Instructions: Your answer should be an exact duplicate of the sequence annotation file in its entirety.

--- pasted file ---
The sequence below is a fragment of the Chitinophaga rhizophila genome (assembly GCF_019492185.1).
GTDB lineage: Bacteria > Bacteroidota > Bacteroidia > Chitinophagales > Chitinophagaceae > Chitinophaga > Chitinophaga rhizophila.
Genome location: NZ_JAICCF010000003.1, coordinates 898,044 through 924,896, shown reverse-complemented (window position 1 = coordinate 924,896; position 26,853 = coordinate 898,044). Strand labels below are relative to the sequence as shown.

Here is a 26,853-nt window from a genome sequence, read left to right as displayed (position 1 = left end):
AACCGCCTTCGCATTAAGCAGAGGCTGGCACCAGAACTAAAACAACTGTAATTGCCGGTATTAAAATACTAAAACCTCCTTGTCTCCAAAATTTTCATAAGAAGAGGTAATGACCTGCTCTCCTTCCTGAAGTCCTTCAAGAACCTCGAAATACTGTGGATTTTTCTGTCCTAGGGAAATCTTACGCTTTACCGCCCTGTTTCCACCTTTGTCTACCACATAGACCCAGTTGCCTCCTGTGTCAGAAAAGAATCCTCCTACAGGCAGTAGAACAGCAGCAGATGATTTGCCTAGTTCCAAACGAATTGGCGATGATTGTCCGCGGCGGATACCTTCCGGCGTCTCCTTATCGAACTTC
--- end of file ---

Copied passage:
The sequence below is a fragment of the Chitinophaga rhizophila genome (assembly GCF_019492185.1).
GTDB lineage: Bacteria > Bacteroidota > Bacteroidia > Chitinophagales > Chitinophagaceae > Chitinophaga > Chitinophaga rhizophila.
Genome location: NZ_JAICCF010000003.1, coordinates 898,044 through 924,896, shown reverse-complemented (window position 1 = coordinate 924,896; position 26,853 = coordinate 898,044). Strand labels below are relative to the sequence as shown.

Here is a 26,853-nt window from a genome sequence, read left to right as displayed (position 1 = left end):
AACCGCCTTCGCATTAAGCAGAGGCTGGCACCAGAACTAAAACAACTGTAATTGCCGGTATTAAAATACTAAAACCTCCTTGTCTCCAAAATTTTCATAAGAAGAGGTAATGACCTGCTCTCCTTCCTGAAGTCCTTCAAGAACCTCGAAATACTGTGGATTTTTCTGTCCTAGGGAAATCTTACGCTTTACCGCCCTGTTTCCACCTTTGTCTACCACATAGACCCAGTTGCCTCCTGTGTCAGAAAAGAATCCTCCTACAGGCAGTAGAACAGCAGCAGATGATTTGCCTAGTTCCAAACGAATTGGCGATGATTGTCCGCGGCGGATACCTTCCGGCGTCTCCTTATCGAACTTC